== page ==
ACTFL 2010

Annual Convention and
World Languages Expo
Nov. 19-21, 2010
Boston, MA

Early-bird deadline: 7/14/2010
Advance deadline: 10/13/2010
Register online

Reservation deadline: 10/14/2010
Book Housing online

Add to your calendar


ACTFL 2010 Convention Registration and Housing Now Open!

Register and make your hotel reservations now for the 2010 ACTFL Annual Convention and World Languages Expo, Friday, Nov. 19-21, 2010, with Pre-Convention Workshops on Thursday, Nov. 18, at the Hynes Convention Center in Boston, Massachusetts.

This annual educational experience features over 600 sessions and events from which to choose during the Convention. Another major highlight of the Convention is the World Languages Expo where you can visit more than 250 vendors displaying their latest products and services. You will find dedicated time built into the schedule for you to visit the Expo. Exhibitors will also be presenting Exhibitor Workshops throughout the Convention on the expo floor.

The Opening General Session on Friday morning will feature another dynamic keynote speaker. Join us as the president of the Council on Foreign Relations, Richard Haass, explores the subject of Language as a Gateway to Global Communities. As leader of this think tank and publisher, Dr. Haass draws on years of observing and understanding the world and the foreign policy choices facing the U.S. and other countries.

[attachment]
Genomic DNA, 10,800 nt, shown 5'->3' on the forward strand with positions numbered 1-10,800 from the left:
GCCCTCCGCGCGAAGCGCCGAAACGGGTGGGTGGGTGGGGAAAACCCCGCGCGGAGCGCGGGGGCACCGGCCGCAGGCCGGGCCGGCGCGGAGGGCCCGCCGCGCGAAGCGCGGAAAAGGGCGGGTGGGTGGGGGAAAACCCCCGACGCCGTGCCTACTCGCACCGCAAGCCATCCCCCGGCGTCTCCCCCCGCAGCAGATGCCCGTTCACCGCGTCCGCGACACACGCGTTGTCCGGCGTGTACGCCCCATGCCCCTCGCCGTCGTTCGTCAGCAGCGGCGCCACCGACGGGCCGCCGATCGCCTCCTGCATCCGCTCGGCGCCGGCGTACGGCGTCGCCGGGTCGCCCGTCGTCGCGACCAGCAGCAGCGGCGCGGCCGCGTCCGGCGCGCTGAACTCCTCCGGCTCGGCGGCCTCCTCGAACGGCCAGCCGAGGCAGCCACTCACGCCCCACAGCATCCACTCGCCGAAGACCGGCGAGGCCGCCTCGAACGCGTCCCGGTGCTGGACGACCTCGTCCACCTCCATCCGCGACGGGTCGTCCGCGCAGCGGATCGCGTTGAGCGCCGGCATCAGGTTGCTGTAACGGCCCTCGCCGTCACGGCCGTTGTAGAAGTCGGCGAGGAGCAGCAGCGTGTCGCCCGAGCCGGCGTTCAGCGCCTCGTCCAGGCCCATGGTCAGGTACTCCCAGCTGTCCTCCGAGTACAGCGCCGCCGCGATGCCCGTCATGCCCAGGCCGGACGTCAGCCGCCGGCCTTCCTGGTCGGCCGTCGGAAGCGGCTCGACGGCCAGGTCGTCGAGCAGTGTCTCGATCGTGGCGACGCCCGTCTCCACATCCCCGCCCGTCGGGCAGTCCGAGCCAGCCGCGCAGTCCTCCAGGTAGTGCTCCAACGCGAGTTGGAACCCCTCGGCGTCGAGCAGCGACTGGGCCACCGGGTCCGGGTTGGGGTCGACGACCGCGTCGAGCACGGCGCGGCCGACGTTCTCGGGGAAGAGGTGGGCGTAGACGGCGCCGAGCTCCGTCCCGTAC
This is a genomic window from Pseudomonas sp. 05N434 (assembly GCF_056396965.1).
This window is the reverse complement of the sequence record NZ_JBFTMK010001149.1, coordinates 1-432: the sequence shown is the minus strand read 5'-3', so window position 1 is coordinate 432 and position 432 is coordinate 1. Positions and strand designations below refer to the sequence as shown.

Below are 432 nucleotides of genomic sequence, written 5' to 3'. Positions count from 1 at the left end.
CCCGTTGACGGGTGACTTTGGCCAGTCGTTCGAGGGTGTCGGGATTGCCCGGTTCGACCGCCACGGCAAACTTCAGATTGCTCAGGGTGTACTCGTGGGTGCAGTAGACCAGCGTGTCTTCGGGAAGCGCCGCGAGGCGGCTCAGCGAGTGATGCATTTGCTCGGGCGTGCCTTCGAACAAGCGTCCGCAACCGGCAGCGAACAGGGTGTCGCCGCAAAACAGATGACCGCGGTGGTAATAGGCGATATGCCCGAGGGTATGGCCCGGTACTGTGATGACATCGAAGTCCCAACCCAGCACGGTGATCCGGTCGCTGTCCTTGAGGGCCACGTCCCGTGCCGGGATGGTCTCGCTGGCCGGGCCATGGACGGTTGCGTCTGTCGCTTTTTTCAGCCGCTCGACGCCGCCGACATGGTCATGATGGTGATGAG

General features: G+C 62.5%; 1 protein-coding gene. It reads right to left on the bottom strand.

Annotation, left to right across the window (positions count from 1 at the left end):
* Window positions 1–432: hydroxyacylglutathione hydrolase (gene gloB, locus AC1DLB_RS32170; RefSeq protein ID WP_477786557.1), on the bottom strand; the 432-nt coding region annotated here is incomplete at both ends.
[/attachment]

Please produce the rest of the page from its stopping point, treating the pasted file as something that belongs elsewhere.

ACTFL is pleased to offer three dynamic Plenary Sessions this year designed to provide a fresh perspective on some of the most important issues in the field of language education. Friday’s session is entitled The Lost “C”: The Communities Goal Area; Saturday will feature Research Priorities: A Vision for Moving Language Education Forward; and, Sunday morning will be devoted to World Language Teacher Development: Urgent Issues. Plan to attend all of them.

On Thursday, Nov. 18, you will have an opportunity to register for one of the many workshops being offered. This is a professional development bonus as these workshops provide in-depth training on a particular topic. To get more information on the workshops, visit

You will find complete housing and registration information online at Make your hotel reservations now. Don’t forget to register now and save. A very important date to remember this year is the Early Bird registration deadline date of Wednesday, July 14. Register early for the best rates!

Need financial assistance? ACTFL and Vista Higher Learning have joined forces to provide funding for First Time Attendee Scholarships this year. If you have never attended the Convention before, ACTFL offers its members the opportunity to apply for a $200 scholarship to provide some assistance toward expenses associated with attending the 2010 ACTFL Annual Convention and World Languages Expo. For more information click here.

Coming Soon!! Watch your mailbox for more information in the Convention Preview being mailed in May!

Share: Share on FacebookShare on LinkedInShared on TwitterShare with AddThis ACTFL1001 N Fairfax St Suite 200 Alexandria, VA 22314